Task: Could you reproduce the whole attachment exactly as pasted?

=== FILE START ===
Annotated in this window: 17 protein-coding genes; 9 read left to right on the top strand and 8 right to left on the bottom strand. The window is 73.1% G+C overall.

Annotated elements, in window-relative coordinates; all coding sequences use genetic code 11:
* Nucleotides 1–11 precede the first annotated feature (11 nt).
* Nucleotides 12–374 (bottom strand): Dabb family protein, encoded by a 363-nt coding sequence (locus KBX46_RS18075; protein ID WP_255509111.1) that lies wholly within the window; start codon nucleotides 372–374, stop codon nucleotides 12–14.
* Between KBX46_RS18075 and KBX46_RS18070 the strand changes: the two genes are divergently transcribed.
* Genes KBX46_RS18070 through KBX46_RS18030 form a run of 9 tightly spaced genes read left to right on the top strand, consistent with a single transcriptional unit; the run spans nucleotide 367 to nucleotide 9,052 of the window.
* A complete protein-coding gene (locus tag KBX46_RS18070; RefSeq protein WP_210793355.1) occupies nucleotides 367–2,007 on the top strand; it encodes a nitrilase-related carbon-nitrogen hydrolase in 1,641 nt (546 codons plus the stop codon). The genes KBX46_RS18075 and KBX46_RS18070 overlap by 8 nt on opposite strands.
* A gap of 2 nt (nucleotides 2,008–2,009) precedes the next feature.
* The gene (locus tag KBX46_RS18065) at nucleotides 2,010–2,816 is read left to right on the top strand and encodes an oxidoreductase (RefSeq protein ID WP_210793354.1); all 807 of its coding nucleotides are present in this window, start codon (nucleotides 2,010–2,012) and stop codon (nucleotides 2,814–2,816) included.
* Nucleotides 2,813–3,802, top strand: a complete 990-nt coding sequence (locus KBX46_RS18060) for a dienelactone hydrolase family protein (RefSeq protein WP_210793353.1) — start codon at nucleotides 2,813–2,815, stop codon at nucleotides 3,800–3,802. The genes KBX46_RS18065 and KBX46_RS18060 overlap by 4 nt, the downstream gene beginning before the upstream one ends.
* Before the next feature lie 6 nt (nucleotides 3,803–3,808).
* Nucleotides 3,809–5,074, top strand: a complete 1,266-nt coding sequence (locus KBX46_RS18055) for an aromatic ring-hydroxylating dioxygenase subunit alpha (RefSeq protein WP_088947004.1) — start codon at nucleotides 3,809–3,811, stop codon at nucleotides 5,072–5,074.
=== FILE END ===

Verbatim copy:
Annotated in this window: 17 protein-coding genes; 9 read left to right on the top strand and 8 right to left on the bottom strand. The window is 73.1% G+C overall.

Annotated elements, in window-relative coordinates; all coding sequences use genetic code 11:
* Nucleotides 1–11 precede the first annotated feature (11 nt).
* Nucleotides 12–374 (bottom strand): Dabb family protein, encoded by a 363-nt coding sequence (locus KBX46_RS18075; protein ID WP_255509111.1) that lies wholly within the window; start codon nucleotides 372–374, stop codon nucleotides 12–14.
* Between KBX46_RS18075 and KBX46_RS18070 the strand changes: the two genes are divergently transcribed.
* Genes KBX46_RS18070 through KBX46_RS18030 form a run of 9 tightly spaced genes read left to right on the top strand, consistent with a single transcriptional unit; the run spans nucleotide 367 to nucleotide 9,052 of the window.
* A complete protein-coding gene (locus tag KBX46_RS18070; RefSeq protein WP_210793355.1) occupies nucleotides 367–2,007 on the top strand; it encodes a nitrilase-related carbon-nitrogen hydrolase in 1,641 nt (546 codons plus the stop codon). The genes KBX46_RS18075 and KBX46_RS18070 overlap by 8 nt on opposite strands.
* A gap of 2 nt (nucleotides 2,008–2,009) precedes the next feature.
* The gene (locus tag KBX46_RS18065) at nucleotides 2,010–2,816 is read left to right on the top strand and encodes an oxidoreductase (RefSeq protein ID WP_210793354.1); all 807 of its coding nucleotides are present in this window, start codon (nucleotides 2,010–2,012) and stop codon (nucleotides 2,814–2,816) included.
* Nucleotides 2,813–3,802, top strand: a complete 990-nt coding sequence (locus KBX46_RS18060) for a dienelactone hydrolase family protein (RefSeq protein WP_210793353.1) — start codon at nucleotides 2,813–2,815, stop codon at nucleotides 3,800–3,802. The genes KBX46_RS18065 and KBX46_RS18060 overlap by 4 nt, the downstream gene beginning before the upstream one ends.
* Before the next feature lie 6 nt (nucleotides 3,803–3,808).
* Nucleotides 3,809–5,074, top strand: a complete 1,266-nt coding sequence (locus KBX46_RS18055) for an aromatic ring-hydroxylating dioxygenase subunit alpha (RefSeq protein WP_088947004.1) — start codon at nucleotides 3,809–3,811, stop codon at nucleotides 5,072–5,074.